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About the Book
This updated edition is a wide-ranging guide to some of the most challenging legal issues in family law. It examines the expanding legal context in which the courts are defining the rights and obligations of social relationships. Written by noted Atlanta attorney John C. Mayoue, this practical resource provides an overview of testimonial privileges available in domestic relations actions and what the consequences there are when such privileges are invoked. Also examined are spousal and third-party privacy rights and contemporary remedies for spousal misconduct. A significant part of the book involves a discussion and examination of domestic relations law applicable to third parties and persons in alternative or non-traditional relationships.
This highly readable text offers practical advice on all these issues, with generous use of sidebars, charts, glossaries, and other valuable information positioned adjacent to the relevant text. This format provides valuable advice on safeguards to preserve the integrity of the case, as well as offering alerts to potential liability and discipline issues that might be encountered as a result of misconduct by third-party professionals. Examples throughout the book explain how federal and state law apply to many common practice situations, while footnotes and appendices include much valuable information for the practicing family lawyer.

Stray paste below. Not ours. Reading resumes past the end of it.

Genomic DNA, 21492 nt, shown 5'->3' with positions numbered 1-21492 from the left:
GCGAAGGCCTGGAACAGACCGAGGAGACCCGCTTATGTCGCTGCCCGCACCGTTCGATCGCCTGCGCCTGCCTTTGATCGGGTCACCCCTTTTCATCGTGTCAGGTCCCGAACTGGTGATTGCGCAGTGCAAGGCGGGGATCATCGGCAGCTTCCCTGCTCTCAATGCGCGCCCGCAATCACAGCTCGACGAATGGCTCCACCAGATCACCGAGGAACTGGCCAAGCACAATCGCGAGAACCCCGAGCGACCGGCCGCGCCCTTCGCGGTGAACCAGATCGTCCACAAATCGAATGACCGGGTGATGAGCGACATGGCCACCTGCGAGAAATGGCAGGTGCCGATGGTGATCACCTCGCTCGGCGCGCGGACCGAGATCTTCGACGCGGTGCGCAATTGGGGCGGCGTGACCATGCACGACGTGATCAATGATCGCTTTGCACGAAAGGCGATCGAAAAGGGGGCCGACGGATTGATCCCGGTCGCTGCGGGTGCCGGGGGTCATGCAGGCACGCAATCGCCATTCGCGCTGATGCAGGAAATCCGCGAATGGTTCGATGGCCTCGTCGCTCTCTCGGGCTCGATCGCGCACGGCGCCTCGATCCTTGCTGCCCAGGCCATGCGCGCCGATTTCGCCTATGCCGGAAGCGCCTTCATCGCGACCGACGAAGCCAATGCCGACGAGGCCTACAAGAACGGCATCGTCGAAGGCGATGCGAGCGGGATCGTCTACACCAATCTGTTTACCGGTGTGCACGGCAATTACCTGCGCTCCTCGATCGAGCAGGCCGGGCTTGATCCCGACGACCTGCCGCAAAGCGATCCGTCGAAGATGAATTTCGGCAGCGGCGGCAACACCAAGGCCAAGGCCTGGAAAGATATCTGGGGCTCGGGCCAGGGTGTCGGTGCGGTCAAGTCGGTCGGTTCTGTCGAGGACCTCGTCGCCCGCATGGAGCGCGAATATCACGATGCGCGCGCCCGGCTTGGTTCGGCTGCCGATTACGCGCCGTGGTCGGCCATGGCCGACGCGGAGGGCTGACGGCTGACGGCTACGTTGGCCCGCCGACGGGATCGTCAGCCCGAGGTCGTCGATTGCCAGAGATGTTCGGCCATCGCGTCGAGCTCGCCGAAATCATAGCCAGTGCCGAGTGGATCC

Balancing Competing Interests in Family Law is divided into three key sections plus appendices:
Civil and Evidentiary Issues Affecting Marital Relationships
When Divorcing Couples Involve Third Parties
Alternative Relationships and the Law
Dealing with issues between divorcing couples, the first part of the book covers privileges against self-incrimination, applicable testimonial privileges between divorcing spouses and clergy, counselors or accountants, and offers an analysis of federal and state wiretapping laws in the context of domestic relations.
The second section addresses the impact of third parties, such as employed experts, persons against whom spouses can assert tort claims, and persons with interests in marital privacy. It also considers third-party privacy and substantive rights in the discovery process.
The last section focuses on how non-traditional and alternative relationships are treated by the law. These chapters cover shared property rights and responsibilities of couples in these relationships, the legal rights of children when they may conflict with parental rights and wishes, infertility issues such as surrogacy and embryo custody, and the rights of stepparents in custody and visitation.
The practical appendices comprise state-by-state charts that note the statutes on subjects such as:
Testimonial privilege for marriage counselors and social workers
Testimonial privilege for clergy-communicant and accountant-client situations
Admissibility of intercepted matter
Confidential or privileged nature of financial records
Common-law alienation of affections and criminal conversation causes of action
States that recognize common-law marriage and states that restrain the common-law breach of promise to marry